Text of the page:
The plants listed here are available at the physical shop located with the Nipigon River Bait Shop at 21 Second Street in Nipigon Ontario. Limited quantities are available, and all seeds are fresh and have been tested to grow here in NW Ontario.


North Hardy Plants

Step 1: Open a new Excel worksheet.

Step 2: If the drawing toolbar is not already turned on you can turn it on by

clicking view>> toolbars >>Drawing (check)

Turn on drawing toolbar in excel

Step 3: Making a grid

Since square foot gardening is based on the square foot, a grid of equal height/widths is more representative for layout purposes. By making a proper square grid where one square in excel directly correlates to one square foot in the garden.
Select rectangle on drawing tools

    1. Draw a rectangle somewhere
    2. Right click on the rectangle
    3. Choose format autoshape
    4. Size tab: set height and width to same value (.3″ I’ve used”).
    5. Properties tab: check “Don’t move or size with cells” and press OK.
    6. Move rectangle to top right cell square with the axis (will go all the way into upper left corner).
    7. Click on empty box above 1 and beside A (will select all cells)
    8. Hover mouse over the grid line between A and B on top row,
      when move grid icon shows click and drag the line to square with the rectangle
    9. Repeat for the grid line between 1 and 2

You now have the appearance of a square (1 square = 1 square foot).
You can highlight and delete your drawing rectangle.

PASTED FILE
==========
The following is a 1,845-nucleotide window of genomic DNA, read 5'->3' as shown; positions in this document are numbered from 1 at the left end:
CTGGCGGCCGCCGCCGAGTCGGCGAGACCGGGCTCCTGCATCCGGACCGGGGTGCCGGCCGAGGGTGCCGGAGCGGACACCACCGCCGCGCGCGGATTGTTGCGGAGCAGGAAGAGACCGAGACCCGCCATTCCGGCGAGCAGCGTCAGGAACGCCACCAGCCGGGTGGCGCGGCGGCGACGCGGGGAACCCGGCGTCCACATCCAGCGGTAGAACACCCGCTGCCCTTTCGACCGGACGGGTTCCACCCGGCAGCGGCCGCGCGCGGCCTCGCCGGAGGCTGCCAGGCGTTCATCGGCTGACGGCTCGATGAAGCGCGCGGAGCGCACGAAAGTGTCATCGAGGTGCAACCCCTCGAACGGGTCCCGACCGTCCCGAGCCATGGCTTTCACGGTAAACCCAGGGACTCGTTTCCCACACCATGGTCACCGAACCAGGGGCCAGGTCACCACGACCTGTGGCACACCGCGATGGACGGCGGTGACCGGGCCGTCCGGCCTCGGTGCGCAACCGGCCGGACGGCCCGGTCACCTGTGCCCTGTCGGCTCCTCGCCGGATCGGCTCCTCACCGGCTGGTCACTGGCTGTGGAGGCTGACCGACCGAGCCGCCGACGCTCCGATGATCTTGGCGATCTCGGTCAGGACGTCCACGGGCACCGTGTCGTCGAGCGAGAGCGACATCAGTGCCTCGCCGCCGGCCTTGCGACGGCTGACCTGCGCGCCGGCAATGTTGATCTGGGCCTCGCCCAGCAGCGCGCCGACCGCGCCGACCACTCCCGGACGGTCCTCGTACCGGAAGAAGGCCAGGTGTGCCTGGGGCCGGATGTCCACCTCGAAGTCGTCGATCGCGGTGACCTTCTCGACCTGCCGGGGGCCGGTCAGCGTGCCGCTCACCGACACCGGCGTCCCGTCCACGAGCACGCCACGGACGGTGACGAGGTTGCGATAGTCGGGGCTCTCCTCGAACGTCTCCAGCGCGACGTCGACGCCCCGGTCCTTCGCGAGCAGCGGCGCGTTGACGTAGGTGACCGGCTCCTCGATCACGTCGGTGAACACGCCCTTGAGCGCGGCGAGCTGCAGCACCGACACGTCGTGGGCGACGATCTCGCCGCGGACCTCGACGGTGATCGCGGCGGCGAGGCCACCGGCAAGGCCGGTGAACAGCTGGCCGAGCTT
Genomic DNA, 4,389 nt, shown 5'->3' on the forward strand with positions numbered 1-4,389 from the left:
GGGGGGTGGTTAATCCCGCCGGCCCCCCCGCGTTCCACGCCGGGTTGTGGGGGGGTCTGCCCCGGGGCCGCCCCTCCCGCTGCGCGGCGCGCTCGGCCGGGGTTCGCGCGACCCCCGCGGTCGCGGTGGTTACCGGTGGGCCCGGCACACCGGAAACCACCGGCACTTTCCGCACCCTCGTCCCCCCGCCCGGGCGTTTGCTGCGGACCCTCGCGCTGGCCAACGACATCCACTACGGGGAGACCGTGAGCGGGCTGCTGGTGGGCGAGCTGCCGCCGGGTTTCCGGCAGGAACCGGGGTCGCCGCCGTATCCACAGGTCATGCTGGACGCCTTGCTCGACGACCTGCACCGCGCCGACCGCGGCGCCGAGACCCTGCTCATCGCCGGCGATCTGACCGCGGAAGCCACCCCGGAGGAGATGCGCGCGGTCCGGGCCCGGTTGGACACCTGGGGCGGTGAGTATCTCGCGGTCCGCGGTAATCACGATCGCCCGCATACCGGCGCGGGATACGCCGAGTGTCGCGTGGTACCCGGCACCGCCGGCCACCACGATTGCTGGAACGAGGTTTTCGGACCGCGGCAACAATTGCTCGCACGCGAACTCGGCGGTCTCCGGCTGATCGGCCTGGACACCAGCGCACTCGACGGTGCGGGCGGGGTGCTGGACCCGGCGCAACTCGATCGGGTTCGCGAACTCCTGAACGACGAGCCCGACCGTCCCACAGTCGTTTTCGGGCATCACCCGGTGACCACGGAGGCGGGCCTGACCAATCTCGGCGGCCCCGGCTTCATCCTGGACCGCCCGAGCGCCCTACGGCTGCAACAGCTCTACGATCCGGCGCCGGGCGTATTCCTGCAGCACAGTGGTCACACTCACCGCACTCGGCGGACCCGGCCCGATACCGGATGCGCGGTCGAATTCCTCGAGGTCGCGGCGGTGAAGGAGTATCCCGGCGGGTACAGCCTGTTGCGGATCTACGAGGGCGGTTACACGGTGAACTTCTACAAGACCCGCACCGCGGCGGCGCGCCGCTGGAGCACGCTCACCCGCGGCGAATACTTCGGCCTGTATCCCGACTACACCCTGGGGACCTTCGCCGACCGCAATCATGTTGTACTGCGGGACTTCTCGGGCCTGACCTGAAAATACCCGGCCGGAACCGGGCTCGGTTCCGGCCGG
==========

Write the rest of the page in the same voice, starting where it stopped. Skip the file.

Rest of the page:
Step 4: Choose and/or indicate north for layout (Top of page is easiest).

W           E

Step 5: Making a box:
Simply select and drag in any cell will make a box of whatever dimensions you want (1 square = 1 square foot).

4×8 box:
Click on a cell, drag to make a 4×8 grid (will highlight)
Right click and choose format cell

Border tab:

    1. Click on a nice thick line under style
    2. Click outline (will make thick outer line)
    3. Click on thinner line under style
    4. Then click inside (will make lighter inside lines)
    5. * You can add diagonal lines as well

Step 6: Layout your boxes / Garden

Using your north/south/east/west directions and assuming square boxes, and the above procedure simply make your total garden layout. Leave two squares open between boxes at least and follow standard square foot gardening “rules” where possible.

Check Your pages

At this point in time it is a good idea to see what the page/pages will look like printed out. This is accomplished simply by clicking file >> Page Setup and pressing OK in the upper left menu corner. The page individual pages (as seen by a printer) will show as dotted lines outlining the page. Its important that you spread box areas as well as legends so the do not split across page breaks.

You can change the page size and/or orientation as well. I find horizontal pages better display than vertical.


So now you have some boxes drawn in excel, and know where north is, now what?

Well it is a garden plant so time to plant some seeds, virtually.

What To Plant

First you need to know what you want to plant and generally have an idea what goes where. Tall plants on the north side, bushy plants on outer edges, plants that don’t like each other separated. There are rules some can be ignored/modified but usually its best to stic to the basic rules.

How many plants per square foot is determined by the seed spacing on the seed packet. If the seeds are 3″ inches apart, then in a 12″ by 12″ box you can have 4 rows and 4 columns which euals 16  seeds per square.

Make a legend